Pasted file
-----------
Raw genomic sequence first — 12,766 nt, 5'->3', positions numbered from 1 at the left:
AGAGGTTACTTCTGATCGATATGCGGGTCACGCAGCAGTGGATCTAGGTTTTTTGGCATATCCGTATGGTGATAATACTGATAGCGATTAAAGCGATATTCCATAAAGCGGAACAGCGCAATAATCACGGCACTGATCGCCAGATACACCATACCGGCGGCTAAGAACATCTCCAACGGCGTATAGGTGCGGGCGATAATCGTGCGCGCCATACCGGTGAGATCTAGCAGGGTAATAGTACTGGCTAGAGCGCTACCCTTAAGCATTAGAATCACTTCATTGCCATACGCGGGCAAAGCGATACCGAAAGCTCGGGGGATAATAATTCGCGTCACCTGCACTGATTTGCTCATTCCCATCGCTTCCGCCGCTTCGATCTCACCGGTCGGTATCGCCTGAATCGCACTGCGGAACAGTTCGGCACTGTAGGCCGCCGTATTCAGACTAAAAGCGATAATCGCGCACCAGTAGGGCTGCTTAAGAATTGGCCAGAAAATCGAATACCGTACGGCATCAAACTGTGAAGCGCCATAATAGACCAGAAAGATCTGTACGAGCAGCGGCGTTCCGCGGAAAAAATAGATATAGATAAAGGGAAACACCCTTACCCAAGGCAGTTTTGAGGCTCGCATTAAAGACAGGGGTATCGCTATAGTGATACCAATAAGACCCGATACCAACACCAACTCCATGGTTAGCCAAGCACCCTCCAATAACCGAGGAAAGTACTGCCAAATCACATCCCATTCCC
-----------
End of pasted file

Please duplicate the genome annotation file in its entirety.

Raw genomic sequence first — 12,766 nt, 5'->3', positions numbered from 1 at the left:
AGAGGTTACTTCTGATCGATATGCGGGTCACGCAGCAGTGGATCTAGGTTTTTTGGCATATCCGTATGGTGATAATACTGATAGCGATTAAAGCGATATTCCATAAAGCGGAACAGCGCAATAATCACGGCACTGATCGCCAGATACACCATACCGGCGGCTAAGAACATCTCCAACGGCGTATAGGTGCGGGCGATAATCGTGCGCGCCATACCGGTGAGATCTAGCAGGGTAATAGTACTGGCTAGAGCGCTACCCTTAAGCATTAGAATCACTTCATTGCCATACGCGGGCAAAGCGATACCGAAAGCTCGGGGGATAATAATTCGCGTCACCTGCACTGATTTGCTCATTCCCATCGCTTCCGCCGCTTCGATCTCACCGGTCGGTATCGCCTGAATCGCACTGCGGAACAGTTCGGCACTGTAGGCCGCCGTATTCAGACTAAAAGCGATAATCGCGCACCAGTAGGGCTGCTTAAGAATTGGCCAGAAAATCGAATACCGTACGGCATCAAACTGTGAAGCGCCATAATAGACCAGAAAGATCTGTACGAGCAGCGGCGTTCCGCGGAAAAAATAGATATAGATAAAGGGAAACACCCTTACCCAAGGCAGTTTTGAGGCTCGCATTAAAGACAGGGGTATCGCTATAGTGATACCAATAAGACCCGATACCAACACCAACTCCATGGTTAGCCAAGCACCCTCCAATAACCGAGGAAAGTACTGCCAAATCACATCCCATTCCC